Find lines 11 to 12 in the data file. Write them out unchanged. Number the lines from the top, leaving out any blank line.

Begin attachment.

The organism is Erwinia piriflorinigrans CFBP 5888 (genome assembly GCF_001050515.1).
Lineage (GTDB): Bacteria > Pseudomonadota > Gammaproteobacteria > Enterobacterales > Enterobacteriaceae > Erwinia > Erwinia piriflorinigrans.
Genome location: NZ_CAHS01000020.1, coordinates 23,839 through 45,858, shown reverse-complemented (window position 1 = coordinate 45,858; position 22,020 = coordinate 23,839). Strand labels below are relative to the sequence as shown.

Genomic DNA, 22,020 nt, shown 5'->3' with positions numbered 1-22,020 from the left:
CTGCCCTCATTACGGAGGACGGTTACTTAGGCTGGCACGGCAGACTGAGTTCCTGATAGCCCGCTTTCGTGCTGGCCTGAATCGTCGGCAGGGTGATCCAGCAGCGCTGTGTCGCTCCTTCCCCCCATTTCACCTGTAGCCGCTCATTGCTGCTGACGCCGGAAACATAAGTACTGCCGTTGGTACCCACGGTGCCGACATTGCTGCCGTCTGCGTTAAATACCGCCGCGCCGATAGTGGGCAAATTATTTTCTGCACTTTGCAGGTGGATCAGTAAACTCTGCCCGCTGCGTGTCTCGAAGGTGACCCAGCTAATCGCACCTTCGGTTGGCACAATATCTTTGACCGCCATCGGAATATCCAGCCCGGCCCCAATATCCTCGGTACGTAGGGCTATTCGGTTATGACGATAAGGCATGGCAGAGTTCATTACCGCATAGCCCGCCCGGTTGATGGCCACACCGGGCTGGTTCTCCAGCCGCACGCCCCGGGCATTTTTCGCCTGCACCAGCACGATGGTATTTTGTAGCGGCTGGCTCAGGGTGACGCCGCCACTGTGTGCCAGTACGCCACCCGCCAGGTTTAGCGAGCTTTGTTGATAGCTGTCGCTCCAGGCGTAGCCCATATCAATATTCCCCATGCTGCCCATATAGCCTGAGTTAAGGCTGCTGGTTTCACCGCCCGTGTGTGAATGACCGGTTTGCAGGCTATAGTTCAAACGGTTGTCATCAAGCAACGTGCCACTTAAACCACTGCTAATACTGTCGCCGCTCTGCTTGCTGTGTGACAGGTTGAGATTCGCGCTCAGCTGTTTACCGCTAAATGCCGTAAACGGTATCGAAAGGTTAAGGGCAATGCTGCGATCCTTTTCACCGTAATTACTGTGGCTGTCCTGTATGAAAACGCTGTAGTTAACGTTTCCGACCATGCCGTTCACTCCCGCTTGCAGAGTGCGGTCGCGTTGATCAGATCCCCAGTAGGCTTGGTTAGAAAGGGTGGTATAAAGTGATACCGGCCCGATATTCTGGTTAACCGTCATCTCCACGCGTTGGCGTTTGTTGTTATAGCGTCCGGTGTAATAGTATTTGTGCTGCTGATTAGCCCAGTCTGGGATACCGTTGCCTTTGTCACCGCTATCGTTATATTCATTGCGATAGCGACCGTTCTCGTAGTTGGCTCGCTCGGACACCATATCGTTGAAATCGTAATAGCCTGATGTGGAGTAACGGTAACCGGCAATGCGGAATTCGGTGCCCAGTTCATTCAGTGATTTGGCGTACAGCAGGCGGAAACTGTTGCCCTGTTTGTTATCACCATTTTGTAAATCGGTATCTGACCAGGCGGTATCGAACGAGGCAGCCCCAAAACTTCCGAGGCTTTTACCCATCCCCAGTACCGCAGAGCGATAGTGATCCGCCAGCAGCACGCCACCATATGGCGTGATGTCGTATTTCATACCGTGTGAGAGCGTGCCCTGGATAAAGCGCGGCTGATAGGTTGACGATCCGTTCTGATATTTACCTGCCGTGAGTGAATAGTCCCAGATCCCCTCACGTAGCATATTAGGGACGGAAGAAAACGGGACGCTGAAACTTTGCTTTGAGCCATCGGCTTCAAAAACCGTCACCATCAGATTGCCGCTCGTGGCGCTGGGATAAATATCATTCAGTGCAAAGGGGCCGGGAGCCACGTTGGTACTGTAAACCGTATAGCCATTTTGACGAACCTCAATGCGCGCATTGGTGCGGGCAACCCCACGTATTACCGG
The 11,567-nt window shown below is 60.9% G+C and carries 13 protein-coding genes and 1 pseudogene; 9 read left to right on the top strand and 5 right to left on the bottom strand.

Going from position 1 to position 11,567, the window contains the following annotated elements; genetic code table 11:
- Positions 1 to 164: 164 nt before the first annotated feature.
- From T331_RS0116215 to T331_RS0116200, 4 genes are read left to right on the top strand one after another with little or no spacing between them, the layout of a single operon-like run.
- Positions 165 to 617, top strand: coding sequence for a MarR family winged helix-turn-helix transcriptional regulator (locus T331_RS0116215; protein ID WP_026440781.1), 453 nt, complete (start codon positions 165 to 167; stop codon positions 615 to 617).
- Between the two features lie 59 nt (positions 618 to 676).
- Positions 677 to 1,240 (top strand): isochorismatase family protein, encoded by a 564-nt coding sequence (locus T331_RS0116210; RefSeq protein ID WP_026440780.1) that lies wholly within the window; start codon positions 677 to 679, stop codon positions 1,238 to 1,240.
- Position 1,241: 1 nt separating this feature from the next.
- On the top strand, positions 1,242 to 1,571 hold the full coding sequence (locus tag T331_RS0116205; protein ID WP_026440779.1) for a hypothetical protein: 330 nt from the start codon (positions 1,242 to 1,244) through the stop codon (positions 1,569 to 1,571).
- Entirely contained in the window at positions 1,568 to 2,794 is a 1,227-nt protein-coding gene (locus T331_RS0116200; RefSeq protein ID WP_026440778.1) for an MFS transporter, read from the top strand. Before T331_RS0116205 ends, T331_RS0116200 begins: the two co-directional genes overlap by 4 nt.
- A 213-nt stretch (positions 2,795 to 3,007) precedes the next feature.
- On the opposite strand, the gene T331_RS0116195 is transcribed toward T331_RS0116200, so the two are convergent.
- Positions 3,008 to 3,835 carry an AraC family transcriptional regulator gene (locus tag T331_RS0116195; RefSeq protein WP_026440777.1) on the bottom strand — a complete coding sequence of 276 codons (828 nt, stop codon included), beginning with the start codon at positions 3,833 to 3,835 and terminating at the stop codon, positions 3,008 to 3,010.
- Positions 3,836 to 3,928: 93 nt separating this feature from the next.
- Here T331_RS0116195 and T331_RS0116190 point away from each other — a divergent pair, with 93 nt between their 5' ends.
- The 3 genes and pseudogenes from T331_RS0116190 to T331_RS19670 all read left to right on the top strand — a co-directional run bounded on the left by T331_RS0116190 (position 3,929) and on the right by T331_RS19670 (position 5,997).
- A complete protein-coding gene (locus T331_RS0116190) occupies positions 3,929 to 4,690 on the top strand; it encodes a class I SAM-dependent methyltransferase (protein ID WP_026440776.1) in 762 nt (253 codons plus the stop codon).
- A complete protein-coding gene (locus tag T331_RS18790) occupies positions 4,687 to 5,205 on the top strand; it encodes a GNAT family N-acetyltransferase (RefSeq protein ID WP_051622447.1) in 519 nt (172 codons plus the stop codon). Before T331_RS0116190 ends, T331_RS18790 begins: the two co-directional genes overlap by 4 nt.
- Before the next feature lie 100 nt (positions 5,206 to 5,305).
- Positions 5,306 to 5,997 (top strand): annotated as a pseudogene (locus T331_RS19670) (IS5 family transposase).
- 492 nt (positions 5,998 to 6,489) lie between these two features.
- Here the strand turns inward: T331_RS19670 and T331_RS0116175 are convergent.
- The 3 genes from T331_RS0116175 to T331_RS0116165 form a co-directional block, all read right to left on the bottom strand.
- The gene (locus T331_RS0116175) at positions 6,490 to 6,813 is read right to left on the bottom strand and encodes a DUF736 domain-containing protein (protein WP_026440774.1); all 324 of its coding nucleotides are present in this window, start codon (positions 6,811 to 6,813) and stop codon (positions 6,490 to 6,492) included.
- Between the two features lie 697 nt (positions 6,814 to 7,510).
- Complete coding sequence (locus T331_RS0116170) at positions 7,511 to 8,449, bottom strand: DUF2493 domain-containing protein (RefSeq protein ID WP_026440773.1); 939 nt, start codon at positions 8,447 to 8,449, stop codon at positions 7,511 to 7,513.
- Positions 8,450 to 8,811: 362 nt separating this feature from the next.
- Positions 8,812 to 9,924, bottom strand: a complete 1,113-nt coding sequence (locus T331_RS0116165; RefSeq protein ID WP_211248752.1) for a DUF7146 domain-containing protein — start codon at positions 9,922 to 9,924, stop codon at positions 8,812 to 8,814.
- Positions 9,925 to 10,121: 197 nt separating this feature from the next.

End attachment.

- Between the two features lie 59 nt (positions 618 to 676).
- Positions 677 to 1,240 (top strand): isochorismatase family protein, encoded by a 564-nt coding sequence (locus T331_RS0116210; RefSeq protein ID WP_026440780.1) that lies wholly within the window; start codon positions 677 to 679, stop codon positions 1,238 to 1,240.